There have been no major breakthroughs on front lines since Russian forces seized the last two Ukrainian-held cities in eastern Luhansk province in late June and early July.
Russian forces are now focused on capturing all of neighbouring Donetsk province on behalf of separatist proxies who have declared two breakaway mini-states covering the wider industrialised Donbas region.
In its morning update, Ukraine’s general staff said Russian forces backed by heavy artillery kept trying to advance toward the cities of Kramatorsk and Bakhmut and the Vuhlehirska thermal power plant in Donetsk, but made no notable progress.
Kyiv hopes that its gradually increasing supply of Western arms, such as U.S. High Mobility Artillery Rocket System (HIMARS), will allow it to counter-attack and recapture lost eastern and southern territories.
Russia’s defence ministry said on Friday its forces had destroyed four HIMARS systems between July 5-20.
Kyiv denied the claims, calling them “fakes” meant to sap Western support for Ukraine.
Russia says it is waging a “special military operation” to demilitarise its neighbour and rid it of dangerous nationalists.
Kyiv and the West say Russia is mounting an imperialist campaign to reconquer a pro-Western neighbour that broke free of Moscow’s rule when the Soviet Union collapsed in 1991.
The warring countries sent their defence and infrastructure ministers respectively to Istanbul for the signing ceremony for the landmark grain supplies deal. Guterres and Erdogan also attended.
Bottlenecks in the global supply chain have worsened after Ukrainian ports were blocked by Russia’s Black Sea fleet.
Tens of millions of tonnes of grain were trapped in silos with many ships stranded.
Sweeping Western sanctions are also taking a toll with galloping inflation in food and energy prices around the world.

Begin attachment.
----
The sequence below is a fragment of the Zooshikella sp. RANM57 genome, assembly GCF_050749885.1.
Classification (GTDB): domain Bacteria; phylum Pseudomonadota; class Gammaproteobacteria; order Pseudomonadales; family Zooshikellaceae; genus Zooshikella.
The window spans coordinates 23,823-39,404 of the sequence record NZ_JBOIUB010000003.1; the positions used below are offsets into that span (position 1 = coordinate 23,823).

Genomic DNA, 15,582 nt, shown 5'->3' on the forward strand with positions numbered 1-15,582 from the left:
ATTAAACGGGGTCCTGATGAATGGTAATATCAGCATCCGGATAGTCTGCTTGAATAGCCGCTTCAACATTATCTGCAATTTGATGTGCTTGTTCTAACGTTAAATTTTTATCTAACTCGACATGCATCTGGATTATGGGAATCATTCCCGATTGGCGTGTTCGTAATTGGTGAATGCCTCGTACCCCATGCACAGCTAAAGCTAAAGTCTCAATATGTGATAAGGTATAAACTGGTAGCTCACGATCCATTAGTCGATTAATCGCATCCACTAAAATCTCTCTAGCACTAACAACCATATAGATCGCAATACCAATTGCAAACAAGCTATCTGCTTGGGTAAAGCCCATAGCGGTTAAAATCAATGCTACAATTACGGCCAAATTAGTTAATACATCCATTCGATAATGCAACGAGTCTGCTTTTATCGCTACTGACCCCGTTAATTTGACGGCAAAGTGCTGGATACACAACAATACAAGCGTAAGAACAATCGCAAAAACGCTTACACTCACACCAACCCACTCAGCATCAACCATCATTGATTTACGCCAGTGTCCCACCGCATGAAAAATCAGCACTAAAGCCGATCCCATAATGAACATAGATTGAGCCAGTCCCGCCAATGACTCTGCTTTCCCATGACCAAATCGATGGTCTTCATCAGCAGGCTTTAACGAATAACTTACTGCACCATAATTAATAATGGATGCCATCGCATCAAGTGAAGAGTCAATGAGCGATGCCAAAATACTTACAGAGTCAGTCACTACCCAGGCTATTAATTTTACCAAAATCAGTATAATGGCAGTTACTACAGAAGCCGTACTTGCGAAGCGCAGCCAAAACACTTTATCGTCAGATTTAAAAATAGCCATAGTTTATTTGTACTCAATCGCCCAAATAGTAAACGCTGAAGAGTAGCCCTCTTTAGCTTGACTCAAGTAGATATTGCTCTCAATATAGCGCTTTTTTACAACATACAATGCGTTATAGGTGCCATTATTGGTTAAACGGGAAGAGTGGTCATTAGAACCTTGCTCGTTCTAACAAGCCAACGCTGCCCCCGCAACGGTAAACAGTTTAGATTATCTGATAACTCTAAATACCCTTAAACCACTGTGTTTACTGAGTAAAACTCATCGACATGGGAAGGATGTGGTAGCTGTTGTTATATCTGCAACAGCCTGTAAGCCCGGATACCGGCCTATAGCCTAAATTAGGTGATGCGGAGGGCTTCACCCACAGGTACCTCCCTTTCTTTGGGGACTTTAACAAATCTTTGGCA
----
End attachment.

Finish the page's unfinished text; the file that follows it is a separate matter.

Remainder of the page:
Moscow has denied responsibility for the worsening food crisis.
Instead it blames Western sanctions for slowing its own food and fertiliser exports and Ukraine for mining the approaches to its Black Sea ports.
Senior UN officials said on Friday that the deal was expected to be fully operational in a few weeks.
Safe passage into and out of the ports would be guaranteed in what one official called a “de facto ceasefire” for the ships and facilities covered, they said.
Although the word “ceasefire” was not in the agreement text.
Though Ukraine has mined nearby offshore areas as part of its defences against Russia’s five-month-old invasion, Ukrainian pilots would guide ships along safe channels in its territorial waters, they said.
Monitored by a Joint Coordination Center based in Istanbul, the ships would then transit the Black Sea to Turkey’s Bosphorus strait and proceed to world markets, UN officials said.
The deal will be valid for 120 days but renewable and would not be expected to be stopped any time soon.
One UN official said: “The fact that two parties at war – and still very much at war – have been able to negotiate an agreement of this kind.
“I think that’s unprecedented.”
Another said a separate pact signed on Friday would smooth Russian food and fertiliser exports.
They added that the United Nations welcomed US and European Union clarifications that their sanctions would not apply to such shipments.